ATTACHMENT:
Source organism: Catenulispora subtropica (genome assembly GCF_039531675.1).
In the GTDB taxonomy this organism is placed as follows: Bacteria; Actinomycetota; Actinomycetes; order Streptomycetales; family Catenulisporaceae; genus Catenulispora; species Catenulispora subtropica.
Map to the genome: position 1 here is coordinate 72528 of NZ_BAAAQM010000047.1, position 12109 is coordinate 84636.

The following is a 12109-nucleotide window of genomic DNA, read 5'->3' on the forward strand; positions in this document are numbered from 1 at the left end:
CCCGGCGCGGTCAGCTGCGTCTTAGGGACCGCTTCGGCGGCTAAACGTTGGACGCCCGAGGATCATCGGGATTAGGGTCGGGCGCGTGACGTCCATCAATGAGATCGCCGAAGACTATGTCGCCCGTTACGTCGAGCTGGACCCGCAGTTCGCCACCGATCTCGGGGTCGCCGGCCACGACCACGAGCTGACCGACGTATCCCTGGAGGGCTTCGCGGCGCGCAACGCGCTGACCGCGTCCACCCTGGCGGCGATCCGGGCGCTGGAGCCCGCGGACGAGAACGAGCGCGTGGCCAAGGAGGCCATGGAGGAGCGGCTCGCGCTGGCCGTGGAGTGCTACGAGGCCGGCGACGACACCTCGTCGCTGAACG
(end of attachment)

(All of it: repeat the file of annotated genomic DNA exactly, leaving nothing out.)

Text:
Source organism: Catenulispora subtropica (genome assembly GCF_039531675.1).
In the GTDB taxonomy this organism is placed as follows: Bacteria; Actinomycetota; Actinomycetes; order Streptomycetales; family Catenulisporaceae; genus Catenulispora; species Catenulispora subtropica.
Map to the genome: position 1 here is coordinate 72528 of NZ_BAAAQM010000047.1, position 12109 is coordinate 84636.

The following is a 12109-nucleotide window of genomic DNA, read 5'->3' on the forward strand; positions in this document are numbered from 1 at the left end:
CCCGGCGCGGTCAGCTGCGTCTTAGGGACCGCTTCGGCGGCTAAACGTTGGACGCCCGAGGATCATCGGGATTAGGGTCGGGCGCGTGACGTCCATCAATGAGATCGCCGAAGACTATGTCGCCCGTTACGTCGAGCTGGACCCGCAGTTCGCCACCGATCTCGGGGTCGCCGGCCACGACCACGAGCTGACCGACGTATCCCTGGAGGGCTTCGCGGCGCGCAACGCGCTGACCGCGTCCACCCTGGCGGCGATCCGGGCGCTGGAGCCCGCGGACGAGAACGAGCGCGTGGCCAAGGAGGCCATGGAGGAGCGGCTCGCGCTGGCCGTGGAGTGCTACGAGGCCGGCGACGACACCTCGTCGCTGAACG